Portfolio management vs. financial planning

When investors are considering hiring us to manage their portfolios through Successful Investor Wealth Management Inc., they sometimes ask about the difference between portfolio management and financial planning.

It’s a good question. Portfolio management involves choosing investments for your portfolio. These selections are based on your investment objectives, risk tolerance, age and personal circumstances. Financial planning, on the other hand, focuses on arranging your affairs to cut your taxes. This can be done through income splitting and various other means.

Financial planners can complement your portfolio management by helping you estimate how much you need to save, or the investment return you’ll need, to achieve a particular level of income at some future point.

Use caution when selecting a financial planner

Many mutual fund and insurance salespeople offer their clients free, but often rudimentary financial planning.

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The quality of this financial planning varies widely. To get top-quality help, you may need to consult an accountant or a financial planner. When you do this, it is important to select a financial planner who only generates income through fees. This way, you avoid conflicts of interest.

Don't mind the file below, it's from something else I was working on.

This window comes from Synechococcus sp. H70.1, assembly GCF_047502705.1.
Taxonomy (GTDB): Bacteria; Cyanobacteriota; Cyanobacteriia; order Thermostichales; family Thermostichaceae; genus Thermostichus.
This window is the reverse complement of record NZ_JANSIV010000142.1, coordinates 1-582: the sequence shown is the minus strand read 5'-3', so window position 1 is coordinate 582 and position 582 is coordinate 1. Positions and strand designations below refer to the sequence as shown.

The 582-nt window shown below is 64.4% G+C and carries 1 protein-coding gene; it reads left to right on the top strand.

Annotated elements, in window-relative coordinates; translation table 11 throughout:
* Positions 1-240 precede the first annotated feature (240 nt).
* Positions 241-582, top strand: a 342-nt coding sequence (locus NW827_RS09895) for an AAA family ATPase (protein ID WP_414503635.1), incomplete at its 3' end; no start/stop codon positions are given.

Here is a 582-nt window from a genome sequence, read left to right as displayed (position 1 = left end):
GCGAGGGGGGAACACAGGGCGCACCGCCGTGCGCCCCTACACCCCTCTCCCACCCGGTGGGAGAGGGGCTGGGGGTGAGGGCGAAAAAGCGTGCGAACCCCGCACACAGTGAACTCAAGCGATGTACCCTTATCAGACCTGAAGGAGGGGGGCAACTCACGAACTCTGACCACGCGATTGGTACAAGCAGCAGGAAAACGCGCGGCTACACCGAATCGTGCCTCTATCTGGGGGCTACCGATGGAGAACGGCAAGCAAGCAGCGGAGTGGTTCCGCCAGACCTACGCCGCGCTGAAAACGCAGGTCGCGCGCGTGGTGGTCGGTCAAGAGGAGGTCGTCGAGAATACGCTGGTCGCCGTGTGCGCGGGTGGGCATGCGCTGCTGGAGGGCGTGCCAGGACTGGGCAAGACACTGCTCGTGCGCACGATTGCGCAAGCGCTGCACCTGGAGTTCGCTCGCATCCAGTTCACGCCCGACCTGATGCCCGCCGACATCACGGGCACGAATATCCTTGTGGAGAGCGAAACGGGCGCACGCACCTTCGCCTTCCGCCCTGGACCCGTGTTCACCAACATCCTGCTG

Financial-planning fees can range from several hundred to several thousand dollars.

Start with your tax preparer

Your tax preparer may be able to provide you with financial planning services. They may also be able to refer you to somebody who can.

If you do your own taxes, you can probably do most, if not all, of your own financial planning. Popular Canadian tax software programs include QuickTax from Intuit (http://quicktax.intuit.ca) and Cantax (http://www.cantax.com). Intuit also offers Quicken Home & Business 2009 (http://quicken.intuit.ca). This program lets you monitor your personal finances, as well as track the value of your investments and other assets.

It also helps to do some reading. There is no single book or web site that we can recommend on the subject. That’s mainly because individual circumstances vary widely, laws frequently change and books quickly go out of date. You’ll need to browse through several to find one or more that works for you.

The best way to choose a book on this (or any) topic is to use an old encyclopedia buyer’s trick. See what the book says about a question to which you know the answer, and judge the book accordingly.

If you are looking for sound portfolio management, you may be a good candidate for our Successful Investor Wealth Management service. Click here to learn more.

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